The main attraction of the jatra was its orchestra. The harmonium, the flute the clarinet and the drum beckoned the young and old as the performance was about to begin. This was a kind of signature tune. It also set the mood for the main performance. The ladies of the household along with other female companions watched jatra through thin bamboo curtains. Greatly influenced by the rich Bengali tradition and literature, Jatra is one of the most crystallized folk theater in India. Its themes and music have been drawn from folklore to which an additional dimension of classical themes was added to contribute to its richness and variety. The dramatic elements fulfilled the cultural needs of society. Writers and Adhikaris would feel the pulse of the audience and introduce new trends.

Jatra has always been a loud, vigorous art form. The actor still remains what he was many years ago all fiery and energetic, who has his feet firmly planted on a 16 feet square stage. He makes a grand entry, holding his audience mesmerized with his powerful dialogues. His stance gives him the status of a super human which is much appreciated and liked by the audience. The pala or the written script provided enough action and excited verbal exchanges to which the actor adds improvised bits which are extempore.

Joori or the double dressed in black pyjamas and long robes mughal style sits on the stage voicing his opinion and reaction which helps in prolonging the jatra. The audience sits on all foursides of the stage called Asar a gangway leads to the Saaj Ghar or Green Room and there is a strip of vacant place for the live orchestra. Later Vivek or conscience was introduced. He is an extension of a character moralizing and drawing conclusion after a course of dramatic events as in a Greek chorus. Jatras also make use of comic relief like in Greek plays. These are farcical in nature sometimes to the point of crudity. The comic relief has another role to play other than providing light entertainment. It helps the actors to relax and rest for the next course.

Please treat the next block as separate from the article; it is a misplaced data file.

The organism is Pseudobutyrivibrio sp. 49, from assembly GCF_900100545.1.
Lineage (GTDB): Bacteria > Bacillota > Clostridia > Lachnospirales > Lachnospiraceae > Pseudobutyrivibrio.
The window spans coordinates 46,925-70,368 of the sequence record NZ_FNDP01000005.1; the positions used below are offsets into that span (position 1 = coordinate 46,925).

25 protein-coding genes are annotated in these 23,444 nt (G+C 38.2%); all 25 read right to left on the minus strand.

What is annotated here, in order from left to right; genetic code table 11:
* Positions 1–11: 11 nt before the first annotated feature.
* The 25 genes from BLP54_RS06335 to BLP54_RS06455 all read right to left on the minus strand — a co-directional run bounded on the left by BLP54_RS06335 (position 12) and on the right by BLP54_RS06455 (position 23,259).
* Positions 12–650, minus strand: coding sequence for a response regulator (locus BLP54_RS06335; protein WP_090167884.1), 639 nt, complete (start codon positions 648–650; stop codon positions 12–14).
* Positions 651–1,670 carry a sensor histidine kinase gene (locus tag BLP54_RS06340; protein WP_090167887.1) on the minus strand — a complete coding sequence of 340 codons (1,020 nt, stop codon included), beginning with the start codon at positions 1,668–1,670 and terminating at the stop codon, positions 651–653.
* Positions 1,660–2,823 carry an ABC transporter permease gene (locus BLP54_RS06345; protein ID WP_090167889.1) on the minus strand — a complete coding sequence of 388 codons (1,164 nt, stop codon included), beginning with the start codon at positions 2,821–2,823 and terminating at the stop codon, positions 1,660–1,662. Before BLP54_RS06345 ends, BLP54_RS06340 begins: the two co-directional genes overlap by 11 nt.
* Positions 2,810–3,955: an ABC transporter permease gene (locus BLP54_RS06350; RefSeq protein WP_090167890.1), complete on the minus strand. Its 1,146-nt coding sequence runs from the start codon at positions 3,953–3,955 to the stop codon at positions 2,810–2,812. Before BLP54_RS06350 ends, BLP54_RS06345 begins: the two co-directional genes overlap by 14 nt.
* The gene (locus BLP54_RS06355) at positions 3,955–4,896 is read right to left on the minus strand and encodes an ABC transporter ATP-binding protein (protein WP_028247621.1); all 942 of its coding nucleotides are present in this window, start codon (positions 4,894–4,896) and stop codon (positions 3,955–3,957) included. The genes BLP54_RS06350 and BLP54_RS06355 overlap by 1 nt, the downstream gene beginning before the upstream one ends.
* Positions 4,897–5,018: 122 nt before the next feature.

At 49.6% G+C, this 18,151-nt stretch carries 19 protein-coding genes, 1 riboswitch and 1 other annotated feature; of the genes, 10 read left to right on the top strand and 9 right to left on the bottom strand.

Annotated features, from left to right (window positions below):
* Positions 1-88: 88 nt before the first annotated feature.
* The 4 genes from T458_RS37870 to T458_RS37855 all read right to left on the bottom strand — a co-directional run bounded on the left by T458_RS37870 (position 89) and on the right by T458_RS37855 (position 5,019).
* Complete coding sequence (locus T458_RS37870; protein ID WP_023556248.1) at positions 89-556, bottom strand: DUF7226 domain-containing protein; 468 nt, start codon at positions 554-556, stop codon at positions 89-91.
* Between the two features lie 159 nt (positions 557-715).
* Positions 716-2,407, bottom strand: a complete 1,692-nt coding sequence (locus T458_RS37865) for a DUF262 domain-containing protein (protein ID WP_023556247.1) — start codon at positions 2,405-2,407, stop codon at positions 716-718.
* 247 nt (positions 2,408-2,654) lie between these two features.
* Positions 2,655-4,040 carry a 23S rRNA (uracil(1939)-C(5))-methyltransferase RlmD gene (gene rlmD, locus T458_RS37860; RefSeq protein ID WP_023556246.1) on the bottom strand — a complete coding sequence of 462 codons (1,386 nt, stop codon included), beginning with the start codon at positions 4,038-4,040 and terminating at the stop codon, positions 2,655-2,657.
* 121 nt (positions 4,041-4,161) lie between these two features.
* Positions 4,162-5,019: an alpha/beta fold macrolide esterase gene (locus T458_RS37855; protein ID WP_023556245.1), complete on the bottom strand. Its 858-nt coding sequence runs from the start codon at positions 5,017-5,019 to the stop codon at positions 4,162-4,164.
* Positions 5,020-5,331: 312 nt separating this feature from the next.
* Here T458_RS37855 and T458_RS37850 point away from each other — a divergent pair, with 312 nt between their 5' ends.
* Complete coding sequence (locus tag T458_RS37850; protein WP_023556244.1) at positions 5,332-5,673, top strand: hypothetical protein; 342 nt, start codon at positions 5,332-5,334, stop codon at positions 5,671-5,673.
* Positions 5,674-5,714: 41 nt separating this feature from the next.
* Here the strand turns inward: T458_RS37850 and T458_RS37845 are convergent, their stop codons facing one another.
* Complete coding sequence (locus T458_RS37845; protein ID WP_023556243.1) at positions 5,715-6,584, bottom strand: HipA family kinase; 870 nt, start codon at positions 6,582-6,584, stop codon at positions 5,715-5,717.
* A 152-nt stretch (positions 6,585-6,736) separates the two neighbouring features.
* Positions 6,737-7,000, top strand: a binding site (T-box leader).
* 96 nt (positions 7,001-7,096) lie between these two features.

Make-up and costumes are richly sequined and gaudy for religious and h9istoric jatras. The actors have to patiently sit for hours having their faces painted. The features are exaggerated so that the audience can distinguish them from a distance. This is left to the expertise of the make-up man who has no formal training but experience and constant experimenting make him a skilled artist in his own right. The art of make up can be likened to the long process in kathalkali.